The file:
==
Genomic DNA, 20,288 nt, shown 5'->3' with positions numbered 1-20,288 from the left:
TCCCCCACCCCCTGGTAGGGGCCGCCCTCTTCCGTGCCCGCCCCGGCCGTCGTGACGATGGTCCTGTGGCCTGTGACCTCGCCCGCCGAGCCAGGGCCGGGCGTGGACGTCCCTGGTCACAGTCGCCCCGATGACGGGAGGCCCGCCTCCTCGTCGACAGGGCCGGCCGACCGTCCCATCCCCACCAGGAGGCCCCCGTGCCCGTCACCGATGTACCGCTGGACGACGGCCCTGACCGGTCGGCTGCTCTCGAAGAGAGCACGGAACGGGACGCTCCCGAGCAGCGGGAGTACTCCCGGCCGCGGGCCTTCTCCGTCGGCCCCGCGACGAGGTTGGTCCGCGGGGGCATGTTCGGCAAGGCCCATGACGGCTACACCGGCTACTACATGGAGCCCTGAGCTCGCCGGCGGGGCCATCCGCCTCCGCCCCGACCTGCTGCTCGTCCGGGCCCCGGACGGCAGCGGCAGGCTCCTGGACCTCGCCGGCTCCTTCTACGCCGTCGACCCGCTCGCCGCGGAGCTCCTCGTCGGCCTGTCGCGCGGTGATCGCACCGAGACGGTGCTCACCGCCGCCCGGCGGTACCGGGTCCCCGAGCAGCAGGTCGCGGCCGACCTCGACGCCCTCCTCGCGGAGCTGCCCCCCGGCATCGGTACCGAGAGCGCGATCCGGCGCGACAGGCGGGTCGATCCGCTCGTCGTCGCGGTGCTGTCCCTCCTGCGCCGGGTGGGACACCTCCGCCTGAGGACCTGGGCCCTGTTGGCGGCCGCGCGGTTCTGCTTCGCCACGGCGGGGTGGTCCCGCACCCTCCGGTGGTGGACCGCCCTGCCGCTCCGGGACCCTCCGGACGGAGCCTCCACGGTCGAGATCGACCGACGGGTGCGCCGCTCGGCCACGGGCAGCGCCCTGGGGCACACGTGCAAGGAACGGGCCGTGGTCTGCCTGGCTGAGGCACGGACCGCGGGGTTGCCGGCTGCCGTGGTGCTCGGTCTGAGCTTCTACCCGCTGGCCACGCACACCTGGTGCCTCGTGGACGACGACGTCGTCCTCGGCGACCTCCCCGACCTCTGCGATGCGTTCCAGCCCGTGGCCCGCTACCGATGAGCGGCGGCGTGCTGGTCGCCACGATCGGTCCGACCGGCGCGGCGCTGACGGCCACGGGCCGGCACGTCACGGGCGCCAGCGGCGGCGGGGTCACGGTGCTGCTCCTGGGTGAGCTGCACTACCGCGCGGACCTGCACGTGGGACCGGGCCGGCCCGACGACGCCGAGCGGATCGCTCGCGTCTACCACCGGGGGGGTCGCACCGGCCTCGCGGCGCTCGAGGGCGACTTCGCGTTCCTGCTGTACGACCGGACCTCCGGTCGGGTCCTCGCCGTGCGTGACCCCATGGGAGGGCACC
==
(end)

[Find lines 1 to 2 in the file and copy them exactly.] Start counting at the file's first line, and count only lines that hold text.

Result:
Genomic DNA, 20,288 nt, shown 5'->3' with positions numbered 1-20,288 from the left:
TCCCCCACCCCCTGGTAGGGGCCGCCCTCTTCCGTGCCCGCCCCGGCCGTCGTGACGATGGTCCTGTGGCCTGTGACCTCGCCCGCCGAGCCAGGGCCGGGCGTGGACGTCCCTGGTCACAGTCGCCCCGATGACGGGAGGCCCGCCTCCTCGTCGACAGGGCCGGCCGACCGTCCCATCCCCACCAGGAGGCCCCCGTGCCCGTCACCGATGTACCGCTGGACGACGGCCCTGACCGGTCGGCTGCTCTCGAAGAGAGCACGGAACGGGACGCTCCCGAGCAGCGGGAGTACTCCCGGCCGCGGGCCTTCTCCGTCGGCCCCGCGACGAGGTTGGTCCGCGGGGGCATGTTCGGCAAGGCCCATGACGGCTACACCGGCTACTACATGGAGCCCTGAGCTCGCCGGCGGGGCCATCCGCCTCCGCCCCGACCTGCTGCTCGTCCGGGCCCCGGACGGCAGCGGCAGGCTCCTGGACCTCGCCGGCTCCTTCTACGCCGTCGACCCGCTCGCCGCGGAGCTCCTCGTCGGCCTGTCGCGCGGTGATCGCACCGAGACGGTGCTCACCGCCGCCCGGCGGTACCGGGTCCCCGAGCAGCAGGTCGCGGCCGACCTCGACGCCCTCCTCGCGGAGCTGCCCCCCGGCATCGGTACCGAGAGCGCGATCCGGCGCGACAGGCGGGTCGATCCGCTCGTCGTCGCGGTGCTGTCCCTCCTGCGCCGGGTGGGACACCTCCGCCTGAGGACCTGGGCCCTGTTGGCGGCCGCGCGGTTCTGCTTCGCCACGGCGGGGTGGTCCCGCACCCTCCGGTGGTGGACCGCCCTGCCGCTCCGGGACCCTCCGGACGGAGCCTCCACGGTCGAGATCGACCGACGGGTGCGCCGCTCGGCCACGGGCAGCGCCCTGGGGCACACGTGCAAGGAACGGGCCGTGGTCTGCCTGGCTGAGGCACGGACCGCGGGGTTGCCGGCTGCCGTGGTGCTCGGTCTGAGCTTCTACCCGCTGGCCACGCACACCTGGTGCCTCGTGGACGACGACGTCGTCCTCGGCGACCTCCCCGACCTCTGCGATGCGTTCCAGCCCGTGGCCCGCTACCGATGAGCGGCGGCGTGCTGGTCGCCACGATCGGTCCGACCGGCGCGGCGCTGACGGCCACGGGCCGGCACGTCACGGGCGCCAGCGGCGGCGGGGTCACGGTGCTGCTCCTGGGTGAGCTGCACTACCGCGCGGACCTGCACGTGGGACCGGGCCGGCCCGACGACGCCGAGCGGATCGCTCGCGTCTACCACCGGGGGGGTCGCACCGGCCTCGCGGCGCTCGAGGGCGACTTCGCGTTCCTGCTGTACGACCGGACCTCCGGTCGGGTCCTCGCCGTGCGTGACCCCATGGGAGGGCACC